By Ryan Casey
Arizona Daily Wildcat
September 1, 2005
The second of September. Nine-slash-two. It marks the beginning of a crucial five-game stretch to open the 2005 Arizona football season.
Last year, one win - on Thanksgiving weekend - left a satisfied taste in the mouths of the Wildcat faithful, but it's a new chapter for Wildcat football this year.
Beating ASU for the second year in a row would be monumental, but it simply wouldn't quench the thirst of the Arizona Wildcat football team.
"We're beyond where we used to be in terms of our satisfaction, and losing is not something that we approve of any more," said senior safety Darrell Brooks. "(Our) priorities have changed. We're trying to get to a bowl game."
The stretch that includes road games in Salt Lake City, Berkeley, Calif., and Los Angeles to face off against three of last year's top-10 teams isn't a kind way to open the season if you are a member of the Arizona football team. It could very well define the Wildcats' season.
"It'll tell us a lot about the character of our team," said junior wide receiver Syndric Steptoe says. "(The first five games) are going to make or break our season."
Arizona opens the season on national television in Salt Lake City to take on a Utah Utes team that beat the Wildcats in Tucson 23-6 last year en route to an undefeated 12-0 season. Fortunately for the Cats, lightning doesn't strike twice, especially when that lightning is minus its head coach, starting quarterback, running back and two top wide receivers from a year ago.
"Utah's a team that we played horrible against and yet we gave them the closest game they had all season," Brooks said.
He's right. Outside of Air Force's 49-35 loss to Utah, no other team came within as few points as Arizona gave the surprising Utes. The 23 points scored by Utah in that game were the fewest managed by its high-powered offense all season.
"We didn't play well, and we have a chip on our shoulder about that," Brooks said.
That chip may prove to come in very handy, as after a matchup with Division 1-AA NAU on Sept. 10, the Wildcats continue a two-game homestand to face a tough Purdue team that returns its entire defense.
Looming Sept. 17, the game against the Boilermakers is yet another decisive game for the Cats. Whether they go 2-0, 1-1 or 0-2, this game against the preseason No. 15 team in the nation will be a turning point in the season.
In the likely case that the Wildcats head into the Purdue game 2-0, they will have the opportunity to head to California with an unblemished record and make some national waves in the process.
If seemingly everything were to go wrong in the first two games of the season, and the Wildcats somehow find a way to lose to lowly NAU at home, the Purdue game will be a chance for Arizona to right the ship.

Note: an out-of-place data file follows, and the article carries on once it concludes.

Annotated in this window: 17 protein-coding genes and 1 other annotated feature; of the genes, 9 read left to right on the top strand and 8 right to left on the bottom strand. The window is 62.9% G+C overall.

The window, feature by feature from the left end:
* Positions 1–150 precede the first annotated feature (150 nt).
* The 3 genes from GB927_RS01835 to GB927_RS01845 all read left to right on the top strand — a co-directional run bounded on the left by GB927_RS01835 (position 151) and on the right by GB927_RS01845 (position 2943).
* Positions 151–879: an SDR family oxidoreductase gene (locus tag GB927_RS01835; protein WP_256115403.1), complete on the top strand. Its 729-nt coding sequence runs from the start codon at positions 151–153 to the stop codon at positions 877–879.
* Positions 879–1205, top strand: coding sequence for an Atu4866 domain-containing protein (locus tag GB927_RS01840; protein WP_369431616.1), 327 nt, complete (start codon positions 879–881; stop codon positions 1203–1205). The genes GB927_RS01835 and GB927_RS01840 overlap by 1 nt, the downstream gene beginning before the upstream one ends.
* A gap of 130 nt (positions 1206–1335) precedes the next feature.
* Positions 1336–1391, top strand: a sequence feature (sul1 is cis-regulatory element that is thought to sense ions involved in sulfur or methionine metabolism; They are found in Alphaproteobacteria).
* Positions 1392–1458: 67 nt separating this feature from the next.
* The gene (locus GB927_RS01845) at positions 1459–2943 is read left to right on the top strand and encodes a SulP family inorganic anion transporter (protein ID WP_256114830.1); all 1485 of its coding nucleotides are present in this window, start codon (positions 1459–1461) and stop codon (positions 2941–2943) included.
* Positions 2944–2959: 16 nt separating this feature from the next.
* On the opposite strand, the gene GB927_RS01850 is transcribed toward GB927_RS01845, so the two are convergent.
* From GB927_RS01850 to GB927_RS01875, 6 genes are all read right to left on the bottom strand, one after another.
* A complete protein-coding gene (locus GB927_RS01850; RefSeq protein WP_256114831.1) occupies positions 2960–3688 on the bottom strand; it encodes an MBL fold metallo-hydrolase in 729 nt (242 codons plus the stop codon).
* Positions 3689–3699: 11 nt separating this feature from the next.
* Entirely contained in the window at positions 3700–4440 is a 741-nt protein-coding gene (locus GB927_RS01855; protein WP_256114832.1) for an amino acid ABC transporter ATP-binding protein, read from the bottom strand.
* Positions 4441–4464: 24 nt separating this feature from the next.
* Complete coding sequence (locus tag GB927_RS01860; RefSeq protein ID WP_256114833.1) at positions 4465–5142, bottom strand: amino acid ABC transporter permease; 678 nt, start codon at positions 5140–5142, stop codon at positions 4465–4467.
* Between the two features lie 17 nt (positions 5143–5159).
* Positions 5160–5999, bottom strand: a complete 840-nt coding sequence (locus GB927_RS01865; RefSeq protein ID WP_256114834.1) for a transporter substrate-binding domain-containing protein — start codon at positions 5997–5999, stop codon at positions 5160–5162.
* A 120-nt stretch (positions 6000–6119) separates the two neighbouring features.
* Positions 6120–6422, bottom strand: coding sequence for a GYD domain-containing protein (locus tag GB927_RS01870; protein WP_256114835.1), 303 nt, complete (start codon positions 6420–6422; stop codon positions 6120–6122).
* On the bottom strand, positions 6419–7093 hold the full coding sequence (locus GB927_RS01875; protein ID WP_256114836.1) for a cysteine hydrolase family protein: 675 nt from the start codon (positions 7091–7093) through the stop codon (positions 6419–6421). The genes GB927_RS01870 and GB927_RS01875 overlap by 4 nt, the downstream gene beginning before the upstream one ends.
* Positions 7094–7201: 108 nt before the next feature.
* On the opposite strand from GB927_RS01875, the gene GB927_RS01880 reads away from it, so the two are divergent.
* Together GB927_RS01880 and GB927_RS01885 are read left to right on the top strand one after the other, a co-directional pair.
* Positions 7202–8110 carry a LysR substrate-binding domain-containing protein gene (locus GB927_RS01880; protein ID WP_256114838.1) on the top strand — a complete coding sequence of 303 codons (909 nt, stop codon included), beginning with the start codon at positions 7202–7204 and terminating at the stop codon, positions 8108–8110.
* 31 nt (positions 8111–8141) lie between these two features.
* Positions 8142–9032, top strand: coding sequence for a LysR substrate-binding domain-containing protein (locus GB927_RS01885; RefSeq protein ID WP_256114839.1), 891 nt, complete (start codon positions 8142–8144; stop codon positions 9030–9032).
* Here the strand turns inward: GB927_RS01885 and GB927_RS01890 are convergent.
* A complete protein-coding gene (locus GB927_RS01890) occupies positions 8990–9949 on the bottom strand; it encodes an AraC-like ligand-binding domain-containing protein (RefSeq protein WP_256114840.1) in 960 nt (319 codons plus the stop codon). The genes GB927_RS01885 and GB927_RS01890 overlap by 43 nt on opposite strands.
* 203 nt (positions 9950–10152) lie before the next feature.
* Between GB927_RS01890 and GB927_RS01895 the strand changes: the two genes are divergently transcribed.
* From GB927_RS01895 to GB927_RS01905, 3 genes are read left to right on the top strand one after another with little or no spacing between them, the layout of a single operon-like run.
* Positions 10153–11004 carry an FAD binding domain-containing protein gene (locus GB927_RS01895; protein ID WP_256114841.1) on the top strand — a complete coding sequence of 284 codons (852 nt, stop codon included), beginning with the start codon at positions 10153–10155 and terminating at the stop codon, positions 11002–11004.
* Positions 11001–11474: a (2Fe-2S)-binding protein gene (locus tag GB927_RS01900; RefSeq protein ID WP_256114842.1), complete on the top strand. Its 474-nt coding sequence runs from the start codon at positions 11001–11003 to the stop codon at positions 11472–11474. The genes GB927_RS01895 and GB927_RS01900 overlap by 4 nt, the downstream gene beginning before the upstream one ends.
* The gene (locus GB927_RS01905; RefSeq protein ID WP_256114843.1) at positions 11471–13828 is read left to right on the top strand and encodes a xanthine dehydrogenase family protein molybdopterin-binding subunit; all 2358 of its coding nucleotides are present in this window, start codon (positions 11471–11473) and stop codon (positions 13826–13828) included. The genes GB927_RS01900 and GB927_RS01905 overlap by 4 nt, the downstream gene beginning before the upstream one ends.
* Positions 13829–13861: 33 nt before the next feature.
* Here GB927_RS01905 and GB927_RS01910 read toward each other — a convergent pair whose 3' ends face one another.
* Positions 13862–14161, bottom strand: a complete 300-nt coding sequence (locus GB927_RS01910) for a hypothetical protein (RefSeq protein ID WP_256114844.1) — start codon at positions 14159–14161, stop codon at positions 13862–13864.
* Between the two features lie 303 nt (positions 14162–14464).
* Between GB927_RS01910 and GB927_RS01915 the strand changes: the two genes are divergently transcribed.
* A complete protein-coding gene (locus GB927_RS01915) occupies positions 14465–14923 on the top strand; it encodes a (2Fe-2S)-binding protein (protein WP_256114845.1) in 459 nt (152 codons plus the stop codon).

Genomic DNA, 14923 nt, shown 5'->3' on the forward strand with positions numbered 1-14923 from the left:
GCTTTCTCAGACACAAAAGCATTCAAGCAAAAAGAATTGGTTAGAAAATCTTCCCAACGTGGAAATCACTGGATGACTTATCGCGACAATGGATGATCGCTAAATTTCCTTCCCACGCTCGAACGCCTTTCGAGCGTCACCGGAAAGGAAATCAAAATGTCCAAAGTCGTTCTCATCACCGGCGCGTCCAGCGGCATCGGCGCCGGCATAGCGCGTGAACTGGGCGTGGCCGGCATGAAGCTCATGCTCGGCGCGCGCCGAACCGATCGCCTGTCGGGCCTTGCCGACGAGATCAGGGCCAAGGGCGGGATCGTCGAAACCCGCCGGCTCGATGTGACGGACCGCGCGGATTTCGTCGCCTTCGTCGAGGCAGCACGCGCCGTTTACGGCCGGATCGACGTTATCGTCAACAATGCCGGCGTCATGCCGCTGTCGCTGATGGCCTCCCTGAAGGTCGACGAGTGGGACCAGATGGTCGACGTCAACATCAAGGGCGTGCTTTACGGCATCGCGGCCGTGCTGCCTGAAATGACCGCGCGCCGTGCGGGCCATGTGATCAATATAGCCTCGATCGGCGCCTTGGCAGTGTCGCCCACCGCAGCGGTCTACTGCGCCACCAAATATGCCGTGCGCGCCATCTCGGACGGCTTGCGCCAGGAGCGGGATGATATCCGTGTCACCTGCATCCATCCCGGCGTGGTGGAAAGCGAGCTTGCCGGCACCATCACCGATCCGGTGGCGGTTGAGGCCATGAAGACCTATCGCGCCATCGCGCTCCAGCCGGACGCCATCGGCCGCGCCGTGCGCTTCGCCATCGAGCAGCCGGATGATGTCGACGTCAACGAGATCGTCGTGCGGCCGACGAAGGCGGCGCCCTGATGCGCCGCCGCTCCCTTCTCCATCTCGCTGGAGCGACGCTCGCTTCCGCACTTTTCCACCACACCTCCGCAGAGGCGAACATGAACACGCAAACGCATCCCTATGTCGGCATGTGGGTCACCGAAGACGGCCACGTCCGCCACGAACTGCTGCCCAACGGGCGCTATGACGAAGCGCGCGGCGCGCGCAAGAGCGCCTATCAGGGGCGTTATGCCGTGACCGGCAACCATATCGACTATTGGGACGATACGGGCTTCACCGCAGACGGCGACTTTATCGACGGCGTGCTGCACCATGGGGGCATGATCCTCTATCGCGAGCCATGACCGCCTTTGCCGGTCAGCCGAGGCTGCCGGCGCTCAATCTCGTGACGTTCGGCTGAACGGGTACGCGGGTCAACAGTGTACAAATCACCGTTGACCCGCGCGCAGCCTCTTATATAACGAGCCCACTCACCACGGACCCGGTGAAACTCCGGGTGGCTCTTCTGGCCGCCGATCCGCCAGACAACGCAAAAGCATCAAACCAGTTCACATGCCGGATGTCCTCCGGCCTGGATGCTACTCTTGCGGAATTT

Moving westward, the Cats close out this thorny five-game stretch in California where they will face two teams that could have met in the 2005 Orange Bowl for the national championship had they not faced off earlier in the season.
After what will probably be a much-needed week off following the Purdue game, the Cats travel to Berkeley on Oct. 1 to face a team in search of a new offensive leader. No longer can the California Golden Bears rely on the arm of Aaron Rodgers, nor will they be able to pitch the ball to J.J. Arrington. Both have found greener pastures in the NFL.
In losing their starting quarterback and running back, it would be easy to equate the Bears to the team the Wildcats face to open the season, but be careful. The Utes don't have Marshawn Lynch, Arrington's replacement. The sophomore, who is on many preseason Heisman watch lists, had an 8.8 yards-per-carry average last season.
Lynch's Arizona counterpart, senior Mike Bell, isn't taking the No. 20 team in the nation lightly.
"We're going to have to take it up two notches and play that much better. That's what it's going to take (to win against California)," he said.
After their matchup in Berkeley, the Cats take on the two-time defending national champions. Sounds fun, right?
Forget about Matt Leinart for a moment, the defending Heisman Trophy winner. Overlook fellow Heisman finalist ("Mr. Everything") Reggie Bush for the time being. Disregard that USC's second team could wipe the field with many teams in this nation. The Cats have hope.
"Anything can happen," said Steptoe, stealing a page from the Book of Clichés.
Bell couldn't hide his excitement when asked about traveling to the Rose Bowl for the second year in a row.
"If we can beat them in there, it'd be even better," he said, a slight smile evident.
The confidence emanating from this Wildcat team is something that Tucson hasn't experienced in quite some time. The first five games don't scare this team.
"How tough?" said starting quarterback Richard Kovalcheck. "It'll be challenging, but we're confident that we can win every single game."
Sophomore cornerback Antoine Cason? Same story.
"How difficult for our five opponents are those games going to be?" he said. "This year we want to take it a step further, and we will take it a step further."
The main difference in this team - now in its second year under head coach Mike Stoops - from the Mackovic years is that team goals come above individual ones.
Bell said he has just one such goal.
"To win, man, to win," he said. "That's all I want. Whatever it takes to win."
Call me crazy, but I think this team wants to win.